2021 MRS Spring Meeting

Call for Papers

Symposium CT08-Mechanochemical Coupling in Chemical Treatment and Materials Degradation—Modeling and Experimentation

This symposium aims at the fundamental and cross-disciplinary understanding of mechano-chemical coupling (MCC) in chemical or electrochemical processes. This coupling is of great importance to everyday life and modern industry. For example, it affects the cyclability of rechargeable batteries, the impact resistance of screen cover glass, and the durability of materials in high-temperature and corrosive environments. Analytical, computational, and experimental tools have been developed discretely for each situation to comprehend, mitigate, or make use of these coupling effects, but rarely is this expertise leveraged between research areas. New cross-disciplinary interactions could therefore bring about a broad impact on MCC research. The symposium also aims to foster the synergy between theoretical and experimental investigations. Theoretical and computational models lay the groundwork for comprehending and predicting MCC in materials processing or degradation. Experimental studies complement modeling with quantitative unveiling of the coupling phenomena, such as the in-situ observations of oxidation or lithiation, and the atomic-resolution imaging of diffusion/reaction processes. Discussions of materials synthesis and fabrication methods based on MCC and discussions that advance understanding of fundamental material science issues are also welcomed. To promote cross-disciplinary discussion under the theme of MCC, we call for abstracts in, but not limited to, the following areas: mechano-chemical modeling of diffusion and reaction in multi-component systems, the degradation of bulk or thin-film materials at high temperatures and/or corrosive environments, new battery concepts that mitigate the MCC effect (e.g., Zero-Strain cathode materials), ion-exchange process in glass and polymers, and advanced energy materials.

Topics will include:

  • Modeling of diffusion-reaction in multi-component systems
  • Modeling of microstructure/texture evolution
  • Modeling of phase transformation and grain growth
  • Modeling of rechargeable batteries and fuel cells
  • First-principle calculation of MCC effect
  • Oxidization or corrosion of advanced alloys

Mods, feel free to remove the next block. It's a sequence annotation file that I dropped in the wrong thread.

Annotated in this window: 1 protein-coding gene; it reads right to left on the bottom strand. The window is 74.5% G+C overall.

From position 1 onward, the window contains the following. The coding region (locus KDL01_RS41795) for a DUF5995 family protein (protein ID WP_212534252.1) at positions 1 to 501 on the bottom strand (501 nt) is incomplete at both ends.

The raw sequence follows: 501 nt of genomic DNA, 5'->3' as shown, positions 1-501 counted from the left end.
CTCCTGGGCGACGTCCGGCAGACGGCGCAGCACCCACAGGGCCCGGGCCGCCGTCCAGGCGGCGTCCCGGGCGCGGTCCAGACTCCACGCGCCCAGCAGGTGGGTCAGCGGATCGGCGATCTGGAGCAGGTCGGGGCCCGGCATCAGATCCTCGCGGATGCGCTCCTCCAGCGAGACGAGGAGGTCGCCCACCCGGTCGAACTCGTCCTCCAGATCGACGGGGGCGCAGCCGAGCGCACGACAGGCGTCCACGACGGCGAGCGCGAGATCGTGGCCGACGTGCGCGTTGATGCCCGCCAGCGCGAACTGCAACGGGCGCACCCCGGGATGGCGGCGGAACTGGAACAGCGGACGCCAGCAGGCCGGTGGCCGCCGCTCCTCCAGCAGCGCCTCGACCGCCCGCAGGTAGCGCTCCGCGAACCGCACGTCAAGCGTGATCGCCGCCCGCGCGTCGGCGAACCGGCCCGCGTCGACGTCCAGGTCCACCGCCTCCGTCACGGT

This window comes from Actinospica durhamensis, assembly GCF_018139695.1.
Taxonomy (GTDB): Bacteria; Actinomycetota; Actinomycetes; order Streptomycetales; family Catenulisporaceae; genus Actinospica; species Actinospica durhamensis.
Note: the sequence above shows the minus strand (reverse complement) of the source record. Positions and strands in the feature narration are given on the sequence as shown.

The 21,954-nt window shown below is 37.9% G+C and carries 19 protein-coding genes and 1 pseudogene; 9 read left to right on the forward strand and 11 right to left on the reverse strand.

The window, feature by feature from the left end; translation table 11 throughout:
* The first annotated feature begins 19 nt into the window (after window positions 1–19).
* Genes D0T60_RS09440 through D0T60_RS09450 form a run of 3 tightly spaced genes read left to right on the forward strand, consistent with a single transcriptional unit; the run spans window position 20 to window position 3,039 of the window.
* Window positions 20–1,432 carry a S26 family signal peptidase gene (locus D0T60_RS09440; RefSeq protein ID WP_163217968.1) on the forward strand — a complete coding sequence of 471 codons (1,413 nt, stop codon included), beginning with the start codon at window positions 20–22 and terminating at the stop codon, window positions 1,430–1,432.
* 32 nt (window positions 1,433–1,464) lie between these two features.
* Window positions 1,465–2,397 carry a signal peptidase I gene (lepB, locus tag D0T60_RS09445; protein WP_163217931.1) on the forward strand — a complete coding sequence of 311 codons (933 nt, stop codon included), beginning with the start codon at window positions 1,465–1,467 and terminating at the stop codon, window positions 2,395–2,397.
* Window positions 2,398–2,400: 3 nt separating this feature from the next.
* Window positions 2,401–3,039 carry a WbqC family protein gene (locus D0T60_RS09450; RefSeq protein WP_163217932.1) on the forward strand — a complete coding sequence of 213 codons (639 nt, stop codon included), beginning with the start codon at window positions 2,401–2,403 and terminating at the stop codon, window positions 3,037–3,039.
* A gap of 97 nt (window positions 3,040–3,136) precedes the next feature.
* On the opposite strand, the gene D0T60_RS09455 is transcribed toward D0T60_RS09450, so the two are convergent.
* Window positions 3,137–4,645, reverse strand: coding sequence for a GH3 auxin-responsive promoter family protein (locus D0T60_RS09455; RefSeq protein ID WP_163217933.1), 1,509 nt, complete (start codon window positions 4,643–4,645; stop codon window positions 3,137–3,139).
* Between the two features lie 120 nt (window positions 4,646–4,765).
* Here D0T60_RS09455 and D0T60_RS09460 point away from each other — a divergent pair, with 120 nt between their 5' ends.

• Stress corrosion cracking
  • Ion-exchange toughening of glasses
  • Novel (e.g., zero-strain) cathode materials
  • Nuclear materials and irradiation effects
  • High-resolution characterization of mechanochemical coupled diffusion-reaction processes
  • Corrosion of glass and ceramics

Invited Speakers:

  • Alexander Freidin (Institute for Problems in Mechanical Engineering, Russian Academy of Sciences, Russian Federation)
  • Xiaogang Li (University of Science and Technology Beijing, China)
  • Guglielmo Macrelli (ISOCLIMA Group, Italy)
  • Philippe Marcus (Chimie Paris Tech–École Nationale Supérieure de Chimie de Paris, France)
  • Linda Nazar (University of Waterloo, Canada)
  • Jamie Noël (The University of Western Ontario, Canada)
  • San Qiang Shi (The Hong Kong Polytechnic University, Hong Kong)
  • Marcel A.J. Somers (Technical University of Denmark, Denmark)
  • Christiane Stephan-Scherb (Bundesanstalt für Materialforschung und -prüfung (BAM), Germany)
  • Mattias Thuvander (Chalmers University of Technology, Sweden)
  • Filip Tuomisto (University of Helsinki, Finland)
  • Chongmin Wang (Pacific Northwest National Laboratory, USA)
  • Luning Wang (University of Science and Technology Beijing, China)
  • Elaine West (Naval Nuclear Laboratory, USA)

Symposium Organizers

Haihui Ruan
The Hong Kong Polytechnic University
Department of Mechanical Engineering
Hong Kong

Sheng Guo
Chalmers University of Technology
Industrial and Materials Science

Jingli Luo
University of Alberta
Chemical and Materials Engineering

Daniel Schreiber
Pacific Northwest National Laboratory
Energy and Environment Directorate

Publishing Alliance

MRS publishes with Springer Nature


Symposium Support